Will Growth Bring Influence?
The Dream Act died in the Senate in December and with it hopes of federal immigration reform anytime soon. Yet the political muscle of Latino-Americans is poised for steady growth. Demographics have seen to that.
Nationwide, the number of Latino voters has grown markedly. Of the 20.9 million Latinos eligible to vote in 2009, six million had become eligible since 2000, primarily because they turned 18. The authors of The 2010 Congressional Reapportionment and Latinos, just published by the Pew Hispanic Center, describe coming waves of a “U.S.-born Latino youth bulge.” Much of it will take place in states that have gained or soon will gain Congressional seats and Electoral College votes.
Precisely how that growth will produce political influence, however, depends on reapportionment—the once-a-decade process of redrawing Congressional districts in the states according to the most recent census figures, in this case the U.S. Census of 2010. Some states have lost representatives, others have gained. It is politically significant that Latinos make up more than 15 percent of the electorate in all the states that gained seats. The percentage of Latinos is much higher in Florida and Nevada, two crucial swing states, and in Texas, which gained four seats. How will Congressional districts be drawn to even out the population of each? Will areas dense with Latinos be gerrymandered to dilute their influence? Or will Latino growth areas become new districts, as envisioned by law, able to field candidates of their own?
Latinos should carefully monitor the redistricting process and express their concerns because the ramifications of redistricting last a decade or longer. Surely representation in government is too precious a right to be taken for granted, especially now.
A YouTube Uplift
The story of Ted Williams, a golden-voiced homeless man from Columbus, Ohio, has captured the imagination and compassion of the nation. Discovered panhandling by the side of the road by a reporter for The Columbus Dispatch, Mr. Williams became an overnight sensation after he demonstrated his unique vocal talents in a video on YouTube and had the chance to tell his story of youthful hopes thwarted. His history includes years of alcohol and drug abuse and several arrests. An appearance on the Today Show quickly followed, and now warm-hearted counsel and job offers from all sides are overwhelming a man who has struggled with his demons for years on the streets.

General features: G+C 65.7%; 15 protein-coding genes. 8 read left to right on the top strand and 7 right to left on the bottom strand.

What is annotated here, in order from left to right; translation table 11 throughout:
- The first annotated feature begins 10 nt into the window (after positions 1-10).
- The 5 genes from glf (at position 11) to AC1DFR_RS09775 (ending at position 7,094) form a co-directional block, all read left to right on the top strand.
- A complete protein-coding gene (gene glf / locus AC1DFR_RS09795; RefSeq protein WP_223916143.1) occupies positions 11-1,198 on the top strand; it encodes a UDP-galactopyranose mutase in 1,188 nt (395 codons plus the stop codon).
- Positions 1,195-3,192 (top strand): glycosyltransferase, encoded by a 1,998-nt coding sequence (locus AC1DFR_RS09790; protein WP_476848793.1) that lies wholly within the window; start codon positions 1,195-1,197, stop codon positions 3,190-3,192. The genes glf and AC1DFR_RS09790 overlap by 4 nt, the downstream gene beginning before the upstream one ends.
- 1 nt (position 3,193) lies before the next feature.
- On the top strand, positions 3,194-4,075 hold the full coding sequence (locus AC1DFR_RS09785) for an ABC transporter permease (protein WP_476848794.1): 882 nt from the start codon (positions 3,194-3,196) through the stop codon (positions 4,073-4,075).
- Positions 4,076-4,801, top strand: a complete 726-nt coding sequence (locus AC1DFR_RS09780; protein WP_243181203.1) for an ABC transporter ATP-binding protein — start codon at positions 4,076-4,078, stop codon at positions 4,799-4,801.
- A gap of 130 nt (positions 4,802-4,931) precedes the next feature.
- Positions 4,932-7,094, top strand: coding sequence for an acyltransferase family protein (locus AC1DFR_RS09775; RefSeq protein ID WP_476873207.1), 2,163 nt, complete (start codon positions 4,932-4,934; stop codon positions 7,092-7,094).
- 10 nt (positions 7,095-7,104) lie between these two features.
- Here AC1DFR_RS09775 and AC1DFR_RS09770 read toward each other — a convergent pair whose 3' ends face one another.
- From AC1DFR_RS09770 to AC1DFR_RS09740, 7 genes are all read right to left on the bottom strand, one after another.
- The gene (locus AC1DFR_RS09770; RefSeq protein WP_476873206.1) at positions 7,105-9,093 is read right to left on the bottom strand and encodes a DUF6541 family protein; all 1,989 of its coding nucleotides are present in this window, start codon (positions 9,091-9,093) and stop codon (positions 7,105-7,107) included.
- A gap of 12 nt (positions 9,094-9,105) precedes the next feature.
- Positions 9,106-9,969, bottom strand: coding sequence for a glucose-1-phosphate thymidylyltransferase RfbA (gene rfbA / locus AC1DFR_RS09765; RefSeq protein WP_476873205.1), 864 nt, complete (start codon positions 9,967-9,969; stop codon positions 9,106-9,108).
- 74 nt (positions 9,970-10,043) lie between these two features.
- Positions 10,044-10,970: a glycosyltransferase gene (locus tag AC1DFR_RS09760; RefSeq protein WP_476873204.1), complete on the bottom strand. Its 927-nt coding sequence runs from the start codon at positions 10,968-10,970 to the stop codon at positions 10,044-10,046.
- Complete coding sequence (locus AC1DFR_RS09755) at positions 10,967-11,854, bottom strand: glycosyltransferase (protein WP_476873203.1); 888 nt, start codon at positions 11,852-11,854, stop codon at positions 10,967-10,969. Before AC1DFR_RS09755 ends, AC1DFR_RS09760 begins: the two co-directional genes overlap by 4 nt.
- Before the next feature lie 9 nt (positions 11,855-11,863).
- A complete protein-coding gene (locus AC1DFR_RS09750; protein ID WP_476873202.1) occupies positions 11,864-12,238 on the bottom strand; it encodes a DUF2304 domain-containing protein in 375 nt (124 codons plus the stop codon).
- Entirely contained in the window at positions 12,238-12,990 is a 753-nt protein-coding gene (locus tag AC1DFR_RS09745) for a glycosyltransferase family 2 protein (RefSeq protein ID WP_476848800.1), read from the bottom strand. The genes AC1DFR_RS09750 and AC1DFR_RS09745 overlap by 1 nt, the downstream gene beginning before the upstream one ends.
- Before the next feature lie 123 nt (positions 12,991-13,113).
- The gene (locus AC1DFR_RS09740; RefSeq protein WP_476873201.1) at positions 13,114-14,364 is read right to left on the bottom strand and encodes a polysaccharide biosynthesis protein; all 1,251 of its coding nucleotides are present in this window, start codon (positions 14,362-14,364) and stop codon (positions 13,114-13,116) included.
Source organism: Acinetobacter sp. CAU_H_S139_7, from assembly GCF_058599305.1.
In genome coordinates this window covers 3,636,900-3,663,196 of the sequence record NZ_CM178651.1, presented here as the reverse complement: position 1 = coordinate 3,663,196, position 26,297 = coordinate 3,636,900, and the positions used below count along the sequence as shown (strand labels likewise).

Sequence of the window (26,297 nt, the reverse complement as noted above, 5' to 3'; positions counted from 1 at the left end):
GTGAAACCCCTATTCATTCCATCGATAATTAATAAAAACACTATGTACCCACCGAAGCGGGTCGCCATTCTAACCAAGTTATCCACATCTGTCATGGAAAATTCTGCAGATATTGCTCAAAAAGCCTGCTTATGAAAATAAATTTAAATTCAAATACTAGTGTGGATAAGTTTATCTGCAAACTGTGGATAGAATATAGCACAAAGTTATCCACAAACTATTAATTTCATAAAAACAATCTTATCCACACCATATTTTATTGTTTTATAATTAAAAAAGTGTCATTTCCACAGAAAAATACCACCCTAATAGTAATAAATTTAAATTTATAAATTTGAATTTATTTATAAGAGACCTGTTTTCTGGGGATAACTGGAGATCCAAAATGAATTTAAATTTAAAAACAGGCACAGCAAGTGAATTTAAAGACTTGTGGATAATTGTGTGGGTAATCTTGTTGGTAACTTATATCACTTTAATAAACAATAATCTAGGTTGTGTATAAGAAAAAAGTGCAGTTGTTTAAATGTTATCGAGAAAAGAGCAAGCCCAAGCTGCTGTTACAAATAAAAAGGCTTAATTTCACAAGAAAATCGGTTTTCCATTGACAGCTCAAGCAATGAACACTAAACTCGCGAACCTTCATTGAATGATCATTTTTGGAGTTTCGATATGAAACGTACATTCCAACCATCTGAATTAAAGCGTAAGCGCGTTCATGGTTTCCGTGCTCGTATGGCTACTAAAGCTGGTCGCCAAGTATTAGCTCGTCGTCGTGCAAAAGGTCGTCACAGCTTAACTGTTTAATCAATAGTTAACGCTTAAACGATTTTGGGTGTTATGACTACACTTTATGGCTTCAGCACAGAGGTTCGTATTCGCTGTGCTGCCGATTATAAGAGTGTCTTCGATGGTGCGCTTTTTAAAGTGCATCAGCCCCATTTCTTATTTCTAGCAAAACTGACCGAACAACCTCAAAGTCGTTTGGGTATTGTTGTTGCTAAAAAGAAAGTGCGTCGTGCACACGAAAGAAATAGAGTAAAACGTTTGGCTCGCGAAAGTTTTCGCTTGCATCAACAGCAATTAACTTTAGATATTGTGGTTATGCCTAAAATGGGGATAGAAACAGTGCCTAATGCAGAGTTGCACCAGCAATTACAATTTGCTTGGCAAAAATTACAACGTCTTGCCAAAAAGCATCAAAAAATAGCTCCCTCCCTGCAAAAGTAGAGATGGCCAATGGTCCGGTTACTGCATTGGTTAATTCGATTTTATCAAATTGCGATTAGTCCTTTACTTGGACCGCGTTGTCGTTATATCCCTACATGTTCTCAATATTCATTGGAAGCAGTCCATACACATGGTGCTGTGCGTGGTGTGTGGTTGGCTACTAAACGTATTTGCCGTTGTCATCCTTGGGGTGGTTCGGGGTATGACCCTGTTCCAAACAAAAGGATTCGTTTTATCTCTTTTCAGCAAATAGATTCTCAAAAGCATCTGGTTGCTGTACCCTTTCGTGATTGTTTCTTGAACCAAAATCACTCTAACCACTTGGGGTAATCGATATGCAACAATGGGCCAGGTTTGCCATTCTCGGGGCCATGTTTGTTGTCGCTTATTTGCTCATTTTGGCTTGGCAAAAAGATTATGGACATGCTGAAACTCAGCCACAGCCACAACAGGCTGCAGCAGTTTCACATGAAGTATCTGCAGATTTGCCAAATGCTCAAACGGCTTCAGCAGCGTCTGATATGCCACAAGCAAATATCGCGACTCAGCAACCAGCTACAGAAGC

It is admirable that Americans rush to respond to an individual’s need when they know his story. It is too bad that the millions of other hard-luck tales—of missed opportunities, fractured childhoods, substance abuse and mental illness—that tell the individual stories of the nation’s poor and suffering people cannot likewise be uploaded to YouTube. Maybe if we knew the stories of more hurting people—even those who are not as talented as Mr. Williams—we would not dismiss our responsibility to them so easily. Maybe we would not allow cultural fabrications and caricatures to excuse our indifference to the needy, the drug-addicted, the undocumented migrant. Here’s to more stories on YouTube that offer accurate and sympathetic depictions of the individual humanity of suffering people among us. May these digital vignettes reveal the true faces and stories of the nation’s poor and migrant people and prod us toward a more humane and reasonable discussion of personal and communal responsibility in the future.
For nervous types (and some fundamentalists) preoccupied with the end times, as predicted (or not) in the Book of Revelation, the recent revelations that hundreds of birds had mysteriously fallen from the sky in Alabama came as worrisome news. Around the same time, fish began to die in a nearby lake in inexplicably large numbers—100,000 by some counts. The most logical explanation for the dropping birds was that they had been severely disoriented by fireworks at the New Year. But that did not explain the hundreds of other dead birds in Louisiana, felled by odd blood clots, nor the estimated two million dead fish in the Chesapeake Bay nor the 100 tons of fish that washed up on a Brazilian shore. What’s going on? Will the end times be like an M. Night Shyamalan horror movie.
Not so fast. Some of these odd events may be explicable (fireworks disorienting birds, collisions with electrical wires and the like). Or it may be the classic case of overreporting. As soon as an unusual event is spotted by the media, similar events that would otherwise have been seen as local affairs are also reported, lending credence to the idea of a global phenomenon. This is magnified by the Internet, where events that in the past would not have been connected are now linked within seconds. But it is important to remember that while Jesus said the Father knows when even a sparrow falls to the ground, he also said that we can predict neither the day nor the hour of the end. Remember that the next time you turn on the news or fire up your PC.